by karl, miami (not verified) :: Tue, 06/03/2008 - 12:32pm

many adjectives and superlatives have been used to describe bill polian. verbose is not one of them. holy cow.

by Lance (not verified) :: Tue, 06/03/2008 - 12:45pm

#2, remember that this was an email interview, not a spoken one. My guess is that if this were a half hour sit-down interview, we'd have longer and more elaborate answers.

by harris, miami (not verified) :: Tue, 06/03/2008 - 12:56pm

#3 that he didn't give a 30 minute sit-down makes #2's point.

re: #2 many adjectives and superlatives have been used to describe #2. slender and smooth are not one of them.

by Crushinator (not verified) :: Tue, 06/03/2008 - 1:05pm

Awesome job by FO for landing this interview. I can't imagine that getting candid or informative answers from a GM is an easy task for anyone. It's really just impressive that they managed to get an interview at all.

FOs moving up in the Football World.

by ConciseJoe (not verified) :: Tue, 06/03/2008 - 1:24pm

Polian most concise GM in 2009. Take Colts to Super Bowl. Extra words for crappy GMs like Peterson, Smith; crappy teams won't make playoffs in 2009.

by Bobman (not verified) :: Tue, 06/03/2008 - 1:49pm


Polian actually does go on a bit in the "Polian's Corner" interviews for colts.com. Outward impressions aside, his demeanor in those segments is like that of an omniscient, kindly uncle who likes to teach.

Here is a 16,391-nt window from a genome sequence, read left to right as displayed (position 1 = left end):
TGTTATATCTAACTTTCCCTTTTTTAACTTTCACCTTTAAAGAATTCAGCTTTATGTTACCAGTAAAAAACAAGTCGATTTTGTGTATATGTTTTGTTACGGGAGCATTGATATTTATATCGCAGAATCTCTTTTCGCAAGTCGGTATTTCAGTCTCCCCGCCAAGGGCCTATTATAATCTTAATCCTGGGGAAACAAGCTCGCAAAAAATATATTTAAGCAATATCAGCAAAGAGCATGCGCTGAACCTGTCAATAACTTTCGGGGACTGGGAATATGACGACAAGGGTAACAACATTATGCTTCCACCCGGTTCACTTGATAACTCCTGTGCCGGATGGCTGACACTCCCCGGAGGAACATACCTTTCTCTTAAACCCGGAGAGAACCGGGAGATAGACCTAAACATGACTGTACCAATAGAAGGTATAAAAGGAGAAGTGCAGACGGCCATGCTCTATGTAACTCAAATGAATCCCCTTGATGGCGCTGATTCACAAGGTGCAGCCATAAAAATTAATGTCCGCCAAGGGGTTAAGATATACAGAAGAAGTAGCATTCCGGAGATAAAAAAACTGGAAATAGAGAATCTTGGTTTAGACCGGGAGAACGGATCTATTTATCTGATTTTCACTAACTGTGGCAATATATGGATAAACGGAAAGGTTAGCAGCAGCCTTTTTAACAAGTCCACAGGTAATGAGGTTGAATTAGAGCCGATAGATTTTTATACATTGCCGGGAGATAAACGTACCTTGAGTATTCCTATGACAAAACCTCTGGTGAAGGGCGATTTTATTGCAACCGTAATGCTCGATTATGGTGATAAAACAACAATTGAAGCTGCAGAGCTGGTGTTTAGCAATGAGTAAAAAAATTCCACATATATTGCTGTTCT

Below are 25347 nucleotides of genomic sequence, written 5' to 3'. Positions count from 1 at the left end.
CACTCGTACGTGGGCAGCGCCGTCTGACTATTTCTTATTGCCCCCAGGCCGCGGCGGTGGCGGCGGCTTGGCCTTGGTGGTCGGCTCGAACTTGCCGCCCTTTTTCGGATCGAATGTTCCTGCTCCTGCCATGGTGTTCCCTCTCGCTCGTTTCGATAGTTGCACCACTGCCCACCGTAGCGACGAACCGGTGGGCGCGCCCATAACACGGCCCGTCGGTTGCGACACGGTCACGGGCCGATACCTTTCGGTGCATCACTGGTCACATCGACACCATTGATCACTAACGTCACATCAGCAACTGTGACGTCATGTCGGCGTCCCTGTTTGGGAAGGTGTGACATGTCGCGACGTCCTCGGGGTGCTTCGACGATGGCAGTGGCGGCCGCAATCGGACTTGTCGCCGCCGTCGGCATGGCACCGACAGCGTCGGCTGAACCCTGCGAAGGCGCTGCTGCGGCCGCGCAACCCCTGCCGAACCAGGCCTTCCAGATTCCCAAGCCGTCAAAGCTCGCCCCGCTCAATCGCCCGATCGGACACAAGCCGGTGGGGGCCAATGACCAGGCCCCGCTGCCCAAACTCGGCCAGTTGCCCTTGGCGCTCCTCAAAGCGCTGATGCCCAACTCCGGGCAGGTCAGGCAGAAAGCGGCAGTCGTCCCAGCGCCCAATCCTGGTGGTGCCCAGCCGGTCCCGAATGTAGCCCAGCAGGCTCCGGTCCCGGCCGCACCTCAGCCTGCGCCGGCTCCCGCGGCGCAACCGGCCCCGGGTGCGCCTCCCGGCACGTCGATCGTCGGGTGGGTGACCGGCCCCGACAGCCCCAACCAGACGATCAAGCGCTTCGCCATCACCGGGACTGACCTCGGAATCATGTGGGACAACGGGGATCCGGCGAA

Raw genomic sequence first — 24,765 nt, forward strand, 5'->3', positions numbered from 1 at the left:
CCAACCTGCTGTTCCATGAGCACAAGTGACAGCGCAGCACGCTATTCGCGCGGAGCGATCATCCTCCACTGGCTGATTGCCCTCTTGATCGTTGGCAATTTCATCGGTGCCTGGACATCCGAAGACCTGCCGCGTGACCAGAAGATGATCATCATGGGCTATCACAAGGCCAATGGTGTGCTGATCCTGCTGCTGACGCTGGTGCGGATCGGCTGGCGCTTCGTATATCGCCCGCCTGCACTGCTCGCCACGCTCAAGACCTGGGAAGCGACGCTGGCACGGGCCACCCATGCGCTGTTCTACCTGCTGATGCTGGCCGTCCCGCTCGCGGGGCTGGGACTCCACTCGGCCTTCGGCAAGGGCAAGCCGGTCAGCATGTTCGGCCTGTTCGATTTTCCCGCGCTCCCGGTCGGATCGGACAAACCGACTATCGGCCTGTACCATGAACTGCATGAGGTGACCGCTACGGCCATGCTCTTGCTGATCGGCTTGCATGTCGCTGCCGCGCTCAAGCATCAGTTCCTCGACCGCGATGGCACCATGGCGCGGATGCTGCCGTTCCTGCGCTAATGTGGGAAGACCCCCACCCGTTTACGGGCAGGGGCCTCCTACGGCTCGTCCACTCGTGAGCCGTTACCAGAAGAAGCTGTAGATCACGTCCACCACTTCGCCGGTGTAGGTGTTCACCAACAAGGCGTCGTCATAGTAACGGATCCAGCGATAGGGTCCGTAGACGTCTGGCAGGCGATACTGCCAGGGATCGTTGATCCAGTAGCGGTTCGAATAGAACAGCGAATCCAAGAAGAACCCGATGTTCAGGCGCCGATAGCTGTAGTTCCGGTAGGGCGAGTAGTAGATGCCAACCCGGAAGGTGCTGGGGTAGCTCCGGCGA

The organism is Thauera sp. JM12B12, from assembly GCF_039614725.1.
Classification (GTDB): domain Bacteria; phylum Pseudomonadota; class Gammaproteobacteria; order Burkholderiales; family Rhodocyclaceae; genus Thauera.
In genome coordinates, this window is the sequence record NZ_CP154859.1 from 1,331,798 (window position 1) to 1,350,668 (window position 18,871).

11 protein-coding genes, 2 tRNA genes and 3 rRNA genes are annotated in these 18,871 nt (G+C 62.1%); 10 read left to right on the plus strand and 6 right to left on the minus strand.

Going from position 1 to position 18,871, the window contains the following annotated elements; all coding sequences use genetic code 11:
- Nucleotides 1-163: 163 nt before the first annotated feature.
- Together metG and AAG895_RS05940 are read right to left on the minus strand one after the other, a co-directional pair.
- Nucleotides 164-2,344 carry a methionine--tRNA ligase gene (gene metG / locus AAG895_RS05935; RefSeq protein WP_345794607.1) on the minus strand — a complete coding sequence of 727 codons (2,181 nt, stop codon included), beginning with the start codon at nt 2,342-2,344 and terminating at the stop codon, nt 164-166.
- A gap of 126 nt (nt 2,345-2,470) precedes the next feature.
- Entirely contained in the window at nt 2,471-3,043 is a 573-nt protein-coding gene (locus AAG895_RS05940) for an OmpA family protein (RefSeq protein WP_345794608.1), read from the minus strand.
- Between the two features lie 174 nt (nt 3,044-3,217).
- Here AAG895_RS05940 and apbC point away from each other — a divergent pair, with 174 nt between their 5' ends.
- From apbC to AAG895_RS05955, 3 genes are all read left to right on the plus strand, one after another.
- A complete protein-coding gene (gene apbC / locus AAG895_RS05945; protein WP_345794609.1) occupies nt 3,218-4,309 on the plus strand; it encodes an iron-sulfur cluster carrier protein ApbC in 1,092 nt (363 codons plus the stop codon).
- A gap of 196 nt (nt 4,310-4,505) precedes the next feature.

by NY expat (not verified) :: Tue, 06/03/2008 - 1:59pm

Kudos to Ned for an excellent set of questions.

by NewsToTom (not verified) :: Tue, 06/03/2008 - 2:07pm

Just wanted to add to the chorus of opinion-some interesting answers, and a pleasant surprise to see here.

by James, London (not verified) :: Tue, 06/03/2008 - 2:23pm

Add me to the list of people impressed by FO getting this interview.

On a different note, now we have TWO of them, do we need a "HarrisJoe", or just more jam?

by panthersnbraves (not verified) :: Tue, 06/03/2008 - 2:24pm

I wish he would have stayed in Charlotte...

by lionsbob (not verified) :: Tue, 06/03/2008 - 2:57pm

Awesome interview.

As a Lions fan, please interview Matt Millen.

by Is that your modifier dangling? (not verified) :: Tue, 06/03/2008 - 3:08pm

As a Lions fan, please interview Matt Millen.

If someone from FO is going to interview Matt Millen, I prefer he do so as an objective journalist and not as a Lions fan.

by lionsbob (not verified) :: Tue, 06/03/2008 - 3:11pm

no, it would be better as a Lions fan-the amount of hate and vitriol for him would be too great to pass up.

by starzero (not verified) :: Tue, 06/03/2008 - 3:12pm

i think anti-spam word "doofus" summarizes that prospective matt millen interview nicely. how does anyone explain the job he's done in detroit?

plus, he'd probably end up sending it to everyone in football. does anyone deserve matt millen spam?

by jebmak (not verified) :: Tue, 06/03/2008 - 4:04pm

Look, the real idiot at the head of the Lions is Ford, not Millen. The Lions have been terrible for 40 years, not seven.

by Cabbage (not verified) :: Tue, 06/03/2008 - 4:12pm

The Leaf question was awesome

by the K (not verified) :: Tue, 06/03/2008 - 4:53pm

Wow, an interview with arguably the best GM in the game. FO is really growing up.

I'm not surprised how good the asked questions were, I'm more surprised that he gave very concise answers that seemed genuine. Great read.

Oh, by the way Bill, we were down 32 in that wild card game, not 35. Heh.

by NewsToTom (not verified) :: Tue, 06/03/2008 - 5:14pm

Re #16
Yeah. Matt Millen, for one.